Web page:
Some amazing independent horror films have emerged in the genre recently, and two stellar examples are "Hereditary" and "The Babadook".
Both were Sundance standouts, and both were the debut features for writer/director Ari Aster and Australian writer/director Jennifer Kent, respectively. Both are shot and directed beautifully and feature incredible performances, especially from their female leads. And both have had an enormous impact on horror and film as a whole.
Richard DeZerga's recent video examines what makes these two films so strong. Check it out below.
[Editor's note: Spoiler warnings for both Hereditary and The Babadook, as well as content warnings for horror imagery and violence.]
The importance of uncomfortable family dynamics
The video starts with one of the most important elements not only in these films but in storytelling as a whole: characters. Both movies feature exemplary casts and extremely well-developed characters, and the stories are driven by the drama within two families. This drama is fueled by conflicts that break with expected familial relationships, which puts the audience on edge.
In The Babadook, Amelia Vanek (Essie Davis) is a widow struggling to bring up her son, Samuel. Her husband died driving her to the hospital to give birth to Samuel. The boy starts behaving strangely and becomes obsessed with a storybook about the titular monster, which then begins tormenting them at home. The uncomfortable conflict in this film arises because Amelia does not fully love Samuel and feels trapped as his mother.
In Hereditary, Annie (Toni Collette) spirals after not only the death of her elderly mother but the violent and sudden death her daughter, Charlie (Milly Shapiro). Their family is haunted by grief, but also by forces outside the home as an evil group plots against her surviving son Peter (Alex Wolff). The conflict here is similarly uncomfortable: Annie blames Peter for Charlie's death and hates him. Later, it's revealed Annie didn't even want to have Peter and tried to miscarry while pregnant with him.
These relationships and characters set up grim dynamics and make for lots of troubling drama, which is perfect for horror films.
This is an element that is particularly important to horror. If you think of some of your favorite scary movies, you probably are considering the look and feel of them. They're usually dark, with rich blacks and spooky lighting. The settings are probably creepy, too—lonely, old houses, labyrinthine woods, empty towns—typical haunted locations.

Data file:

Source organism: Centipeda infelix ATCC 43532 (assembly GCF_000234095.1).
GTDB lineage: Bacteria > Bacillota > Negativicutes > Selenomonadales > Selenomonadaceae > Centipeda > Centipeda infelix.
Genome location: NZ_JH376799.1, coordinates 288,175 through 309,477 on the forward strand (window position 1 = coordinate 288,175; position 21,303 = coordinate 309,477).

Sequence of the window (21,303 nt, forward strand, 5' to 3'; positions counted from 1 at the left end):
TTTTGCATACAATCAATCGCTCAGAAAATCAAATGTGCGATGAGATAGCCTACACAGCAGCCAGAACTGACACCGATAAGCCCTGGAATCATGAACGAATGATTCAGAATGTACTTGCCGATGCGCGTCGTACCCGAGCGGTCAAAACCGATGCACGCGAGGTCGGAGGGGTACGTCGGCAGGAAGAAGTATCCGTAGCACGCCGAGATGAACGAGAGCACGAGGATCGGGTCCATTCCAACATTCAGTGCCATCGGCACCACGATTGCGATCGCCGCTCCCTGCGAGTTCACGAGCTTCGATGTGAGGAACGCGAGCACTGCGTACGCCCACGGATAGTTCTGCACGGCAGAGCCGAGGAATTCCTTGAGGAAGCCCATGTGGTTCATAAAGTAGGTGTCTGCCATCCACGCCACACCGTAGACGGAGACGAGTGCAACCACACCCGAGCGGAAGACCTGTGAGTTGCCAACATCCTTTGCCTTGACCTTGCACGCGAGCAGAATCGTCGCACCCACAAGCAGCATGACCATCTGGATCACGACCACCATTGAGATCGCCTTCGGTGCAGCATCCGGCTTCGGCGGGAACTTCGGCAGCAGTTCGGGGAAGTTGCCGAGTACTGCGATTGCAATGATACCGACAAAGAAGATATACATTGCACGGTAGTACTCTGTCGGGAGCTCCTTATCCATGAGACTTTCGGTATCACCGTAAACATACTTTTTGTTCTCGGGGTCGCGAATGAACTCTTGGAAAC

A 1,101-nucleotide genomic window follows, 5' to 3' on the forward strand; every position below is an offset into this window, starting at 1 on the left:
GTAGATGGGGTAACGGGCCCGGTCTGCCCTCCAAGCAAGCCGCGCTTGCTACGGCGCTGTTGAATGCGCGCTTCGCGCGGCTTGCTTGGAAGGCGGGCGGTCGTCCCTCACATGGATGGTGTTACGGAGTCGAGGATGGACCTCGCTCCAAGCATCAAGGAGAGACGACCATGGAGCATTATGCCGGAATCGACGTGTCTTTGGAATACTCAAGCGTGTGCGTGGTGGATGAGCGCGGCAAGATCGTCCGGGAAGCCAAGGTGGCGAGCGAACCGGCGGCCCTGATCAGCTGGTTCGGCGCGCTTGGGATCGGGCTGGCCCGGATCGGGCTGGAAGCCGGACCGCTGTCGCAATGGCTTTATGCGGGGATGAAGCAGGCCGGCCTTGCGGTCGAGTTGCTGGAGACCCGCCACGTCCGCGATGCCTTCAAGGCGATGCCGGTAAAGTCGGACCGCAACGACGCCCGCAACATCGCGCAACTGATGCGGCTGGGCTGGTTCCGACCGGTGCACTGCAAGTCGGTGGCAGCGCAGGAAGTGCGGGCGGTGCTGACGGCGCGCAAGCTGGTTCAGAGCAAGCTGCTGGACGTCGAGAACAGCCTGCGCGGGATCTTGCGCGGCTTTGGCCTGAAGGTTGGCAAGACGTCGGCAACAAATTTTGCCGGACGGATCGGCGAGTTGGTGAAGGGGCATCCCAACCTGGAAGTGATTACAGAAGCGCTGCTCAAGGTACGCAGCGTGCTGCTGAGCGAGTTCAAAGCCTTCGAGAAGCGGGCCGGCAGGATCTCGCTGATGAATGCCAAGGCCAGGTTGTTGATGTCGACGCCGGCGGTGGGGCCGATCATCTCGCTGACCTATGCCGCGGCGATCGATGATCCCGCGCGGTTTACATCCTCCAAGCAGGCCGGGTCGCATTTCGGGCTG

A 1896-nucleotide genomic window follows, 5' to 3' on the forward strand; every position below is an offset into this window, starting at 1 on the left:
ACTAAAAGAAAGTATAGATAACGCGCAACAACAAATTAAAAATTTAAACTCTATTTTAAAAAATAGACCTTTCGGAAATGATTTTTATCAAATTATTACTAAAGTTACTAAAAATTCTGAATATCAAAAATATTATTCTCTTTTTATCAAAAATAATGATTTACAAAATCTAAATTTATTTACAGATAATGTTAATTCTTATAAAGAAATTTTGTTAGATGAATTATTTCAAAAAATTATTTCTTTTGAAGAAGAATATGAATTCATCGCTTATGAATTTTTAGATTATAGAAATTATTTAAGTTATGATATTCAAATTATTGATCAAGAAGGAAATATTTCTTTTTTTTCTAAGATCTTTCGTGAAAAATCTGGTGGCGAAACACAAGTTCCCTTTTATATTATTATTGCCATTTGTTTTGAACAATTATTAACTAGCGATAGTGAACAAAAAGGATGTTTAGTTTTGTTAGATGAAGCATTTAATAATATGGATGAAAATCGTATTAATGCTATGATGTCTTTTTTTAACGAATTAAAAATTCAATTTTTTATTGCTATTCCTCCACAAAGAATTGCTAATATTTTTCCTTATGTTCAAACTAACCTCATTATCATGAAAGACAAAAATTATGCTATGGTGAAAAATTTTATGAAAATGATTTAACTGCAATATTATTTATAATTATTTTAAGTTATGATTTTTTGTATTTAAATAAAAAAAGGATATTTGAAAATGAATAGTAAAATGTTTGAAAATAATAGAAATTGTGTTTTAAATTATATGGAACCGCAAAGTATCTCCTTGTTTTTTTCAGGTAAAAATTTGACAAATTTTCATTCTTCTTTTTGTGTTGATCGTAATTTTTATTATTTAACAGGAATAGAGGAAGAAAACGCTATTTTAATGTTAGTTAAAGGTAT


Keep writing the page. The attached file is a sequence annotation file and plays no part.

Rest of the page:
Atmosphere is one thing that both Hereditary and The Babadook accomplish very well. Both movies are set in large homes with lots of nooks and dark corners. The Babadook hides in the background of multiple shots in his movie, while Hereditary plants clues about what will eventually happen to its family throughout the film.
Neither movie is explicit about what exactly is going on a hundred percent of the time. And that's okay. This invites the audience to be part of the storytelling process and bring individual interpretations to a film.
For instance, Hereditary kind of goes off the rails (in the best way) in the third act. You don't know what all the coven/cult members are doing, and why Annie is now crawling all over the ceilings, but the ride is so enjoyable as you're trying to figure it all out, it doesn't really matter. The Babadook is even vaguer. Does the monster exist only in Amelia's head as a manifestation of her grief or is he a corporeal demon out to destroy her family?
Again, this kind of storytelling engages discussion and helps the films find a life outside the movie theater. It also means both films are a joy to rewatch, because viewers can catch new details every time.
Sticking the landing
Both movies end spectacularly. The Babadook's finale is quieter and contained, as the rest of the film is, and ends with mother and son reconciling and defeating their monster. Hereditary, as mentioned, goes wild. It's probably the more "traditional" horror movie ending—gruesome, disturbing, and devastatingly creepy.
Both movies manage to resolve all the threads of their stories while still leaving some elements up for interpretation, which is a massive feat.